Issued
2011
Decision
20 Dec 2011
Appeal Status
Not appealed

Judicial review struck out

2011 case note - Supreme Court held that only in exceptional cases can a judicial review be permitted to reverse tax assessments – s 109 Tax Administration Act.

Case
Tannadyce Investments Limited v Commissioner of Inland Revenue
Legal terms
Judicial review, section 109 of the Tax Administration Act 1994

Summary

The Supreme Court held that only in exceptional cases can a judicial review be permitted to reverse tax assessments.

Impact of decision

This is an important judgment for the Commissioner. It defines and narrows the circumstances in which judicial review of disputable decisions may be available to taxpayers.

Facts

Tannadyce Investments Limited ("T") appealed against a Court of Appeal judgment striking out, as an abuse of process, its judicial review proceeding seeking review of certain of its income tax assessments.

T alleged that it could not file various returns (and follow the disputes procedure) because the Commissioner was in possession of, and withheld from it, the documents necessary for it to do so.

T alleged that as a result of the aforesaid, the Commissioner's assessments were invalid.

At issue was whether the Court of Appeal was correct to strike out T's application for judicial review as an abuse of process.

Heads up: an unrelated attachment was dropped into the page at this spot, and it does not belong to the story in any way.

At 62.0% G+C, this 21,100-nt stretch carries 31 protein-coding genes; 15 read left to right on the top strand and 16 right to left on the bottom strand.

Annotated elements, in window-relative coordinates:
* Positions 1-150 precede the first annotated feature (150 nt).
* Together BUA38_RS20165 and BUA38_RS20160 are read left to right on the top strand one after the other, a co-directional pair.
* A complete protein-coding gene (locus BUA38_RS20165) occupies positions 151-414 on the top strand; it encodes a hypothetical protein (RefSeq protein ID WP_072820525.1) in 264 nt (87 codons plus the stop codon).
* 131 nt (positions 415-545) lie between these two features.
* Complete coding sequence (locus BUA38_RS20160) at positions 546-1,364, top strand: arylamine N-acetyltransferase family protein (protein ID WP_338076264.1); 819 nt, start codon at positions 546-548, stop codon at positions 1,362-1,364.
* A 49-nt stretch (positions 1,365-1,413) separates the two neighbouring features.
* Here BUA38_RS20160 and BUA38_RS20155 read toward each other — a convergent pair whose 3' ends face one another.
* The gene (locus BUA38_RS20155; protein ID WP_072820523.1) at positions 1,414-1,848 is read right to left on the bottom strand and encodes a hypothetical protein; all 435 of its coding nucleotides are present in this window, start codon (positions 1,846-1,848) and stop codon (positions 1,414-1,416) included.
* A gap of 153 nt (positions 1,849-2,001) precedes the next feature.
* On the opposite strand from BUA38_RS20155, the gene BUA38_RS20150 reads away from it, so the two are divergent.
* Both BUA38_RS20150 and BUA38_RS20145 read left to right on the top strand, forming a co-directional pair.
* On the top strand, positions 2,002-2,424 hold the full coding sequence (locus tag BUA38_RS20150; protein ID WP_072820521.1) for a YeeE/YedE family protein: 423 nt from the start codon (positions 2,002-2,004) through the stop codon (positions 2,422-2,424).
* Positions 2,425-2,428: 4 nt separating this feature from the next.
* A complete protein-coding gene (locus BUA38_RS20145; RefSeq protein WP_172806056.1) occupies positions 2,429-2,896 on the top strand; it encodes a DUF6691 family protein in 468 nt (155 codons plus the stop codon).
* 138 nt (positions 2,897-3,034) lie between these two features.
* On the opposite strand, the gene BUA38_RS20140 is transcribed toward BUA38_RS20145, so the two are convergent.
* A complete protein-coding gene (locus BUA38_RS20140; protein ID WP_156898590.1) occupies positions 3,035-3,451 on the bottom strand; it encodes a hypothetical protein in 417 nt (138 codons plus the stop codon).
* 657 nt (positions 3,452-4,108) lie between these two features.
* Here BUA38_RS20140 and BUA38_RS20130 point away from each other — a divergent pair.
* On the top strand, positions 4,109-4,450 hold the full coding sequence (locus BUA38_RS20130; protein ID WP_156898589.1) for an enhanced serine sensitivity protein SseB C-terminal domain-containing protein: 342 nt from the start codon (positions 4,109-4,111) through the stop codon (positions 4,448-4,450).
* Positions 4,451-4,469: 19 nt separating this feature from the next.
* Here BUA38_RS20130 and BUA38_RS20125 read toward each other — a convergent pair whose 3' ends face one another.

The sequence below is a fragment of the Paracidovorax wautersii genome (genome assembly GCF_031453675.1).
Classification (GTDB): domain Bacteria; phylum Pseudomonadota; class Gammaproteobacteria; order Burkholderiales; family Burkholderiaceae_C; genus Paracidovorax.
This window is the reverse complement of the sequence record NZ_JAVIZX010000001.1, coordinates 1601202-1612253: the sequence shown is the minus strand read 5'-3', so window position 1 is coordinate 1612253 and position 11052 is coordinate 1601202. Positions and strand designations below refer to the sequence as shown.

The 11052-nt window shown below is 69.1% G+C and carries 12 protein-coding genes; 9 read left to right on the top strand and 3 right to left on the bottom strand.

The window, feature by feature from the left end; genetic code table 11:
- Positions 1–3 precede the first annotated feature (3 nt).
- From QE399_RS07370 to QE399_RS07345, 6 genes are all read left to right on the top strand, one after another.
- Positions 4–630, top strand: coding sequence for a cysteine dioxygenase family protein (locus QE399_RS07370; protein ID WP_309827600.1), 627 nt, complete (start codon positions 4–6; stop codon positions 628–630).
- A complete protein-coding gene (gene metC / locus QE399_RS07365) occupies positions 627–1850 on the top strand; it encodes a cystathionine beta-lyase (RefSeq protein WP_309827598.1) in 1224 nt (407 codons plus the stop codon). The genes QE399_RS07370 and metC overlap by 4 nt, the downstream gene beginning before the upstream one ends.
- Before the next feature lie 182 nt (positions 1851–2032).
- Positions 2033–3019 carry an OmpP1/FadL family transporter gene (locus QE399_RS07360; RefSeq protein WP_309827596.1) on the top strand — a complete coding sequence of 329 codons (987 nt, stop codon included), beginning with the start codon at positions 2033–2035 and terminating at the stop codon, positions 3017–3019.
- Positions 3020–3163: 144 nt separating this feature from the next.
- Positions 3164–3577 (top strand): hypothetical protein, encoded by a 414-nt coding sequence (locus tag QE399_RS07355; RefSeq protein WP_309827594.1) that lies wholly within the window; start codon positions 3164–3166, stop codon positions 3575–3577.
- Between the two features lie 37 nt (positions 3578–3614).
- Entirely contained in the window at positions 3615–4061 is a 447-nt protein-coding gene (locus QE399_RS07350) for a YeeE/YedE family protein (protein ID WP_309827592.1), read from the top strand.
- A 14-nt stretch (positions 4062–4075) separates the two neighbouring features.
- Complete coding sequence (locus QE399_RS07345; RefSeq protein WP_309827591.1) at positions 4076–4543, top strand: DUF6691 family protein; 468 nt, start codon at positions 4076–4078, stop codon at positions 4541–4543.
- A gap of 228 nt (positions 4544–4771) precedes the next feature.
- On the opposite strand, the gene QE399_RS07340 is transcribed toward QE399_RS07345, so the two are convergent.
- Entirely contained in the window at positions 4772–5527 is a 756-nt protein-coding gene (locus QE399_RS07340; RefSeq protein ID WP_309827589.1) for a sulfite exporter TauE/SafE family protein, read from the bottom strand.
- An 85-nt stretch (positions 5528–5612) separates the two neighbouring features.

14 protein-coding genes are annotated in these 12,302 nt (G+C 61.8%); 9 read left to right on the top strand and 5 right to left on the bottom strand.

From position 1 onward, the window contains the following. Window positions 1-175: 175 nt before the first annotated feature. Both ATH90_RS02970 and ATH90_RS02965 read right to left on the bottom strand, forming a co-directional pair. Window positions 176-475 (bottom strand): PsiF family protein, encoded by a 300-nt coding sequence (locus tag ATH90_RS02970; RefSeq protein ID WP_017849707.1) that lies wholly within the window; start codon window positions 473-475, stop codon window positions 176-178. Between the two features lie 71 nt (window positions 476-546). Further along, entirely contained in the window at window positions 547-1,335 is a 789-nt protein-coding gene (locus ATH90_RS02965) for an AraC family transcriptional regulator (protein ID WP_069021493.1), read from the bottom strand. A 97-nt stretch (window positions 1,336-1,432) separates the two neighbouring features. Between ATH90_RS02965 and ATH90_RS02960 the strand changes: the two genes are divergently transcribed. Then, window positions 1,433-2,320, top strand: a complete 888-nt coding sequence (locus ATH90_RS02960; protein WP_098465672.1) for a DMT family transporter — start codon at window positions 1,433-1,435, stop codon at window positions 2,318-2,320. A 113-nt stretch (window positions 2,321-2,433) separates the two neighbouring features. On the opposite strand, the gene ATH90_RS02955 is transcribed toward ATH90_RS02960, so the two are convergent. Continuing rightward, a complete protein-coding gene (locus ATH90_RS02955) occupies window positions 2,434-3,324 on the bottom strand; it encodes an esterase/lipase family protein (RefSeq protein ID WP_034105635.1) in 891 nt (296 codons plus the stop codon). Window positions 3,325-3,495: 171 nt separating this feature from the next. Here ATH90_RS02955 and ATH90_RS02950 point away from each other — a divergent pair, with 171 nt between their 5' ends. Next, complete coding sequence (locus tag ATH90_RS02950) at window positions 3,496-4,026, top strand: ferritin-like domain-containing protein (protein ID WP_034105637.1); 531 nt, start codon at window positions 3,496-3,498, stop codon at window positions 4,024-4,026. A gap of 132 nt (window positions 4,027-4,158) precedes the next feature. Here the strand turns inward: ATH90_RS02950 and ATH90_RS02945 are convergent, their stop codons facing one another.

Decision

  1. The Court was unanimous in concluding that the Court of Appeal had been correct to strike out T's judicial review proceeding. T was obliged to establish a sufficient factual foundation for its contention that it was practically not possible to follow the statutory procedures. It failed to do that.
  2. However, the Court was split (3:2) on the issue of when a taxpayer may use judicial review to challenge assessments and other disputable decisions.
  3. For the majority, the crucial question was whether, and if so how, the remedy of judicial review can stand with section 109 of the Tax Administration Act 1994. The majority held that disputable decisions may not be challenged by judicial review unless the taxpayer cannot practically invoke the relevant statutory procedure. Cases of that kind are likely to be extremely rare.
  4. The majority narrowed the circumstances in which judicial review of disputable decisions may be available and in doing so overruled the Court of Appeal in Westpac Banking Corp v CIR [2009] NZCA 24. It held that assessments that are challenged as legal nullities fall within section 109 and therefore cannot be subject to judicial review. Section 109 clearly states that, except in a challenge proceeding, "no disputable decision may be disputed in a court or in any proceedings on any ground whatsoever". It should not be construed so as to create an exception for where the circumstances are "exceptional".
  5. The minority preferred not to frame a definitive rule as to when judicial review is available. It preferred to recognise that in general the right to challenge a disputable decision in a court or Review Authority (ie, the TRA), that is required to act judicially, is able to provide superior remedies to judicial review, while also recognising that there will be exceptional cases where judicial review should be permitted.

Tax Administration Act 1994, Inland Revenue Act 1974, Income Tax Act 1976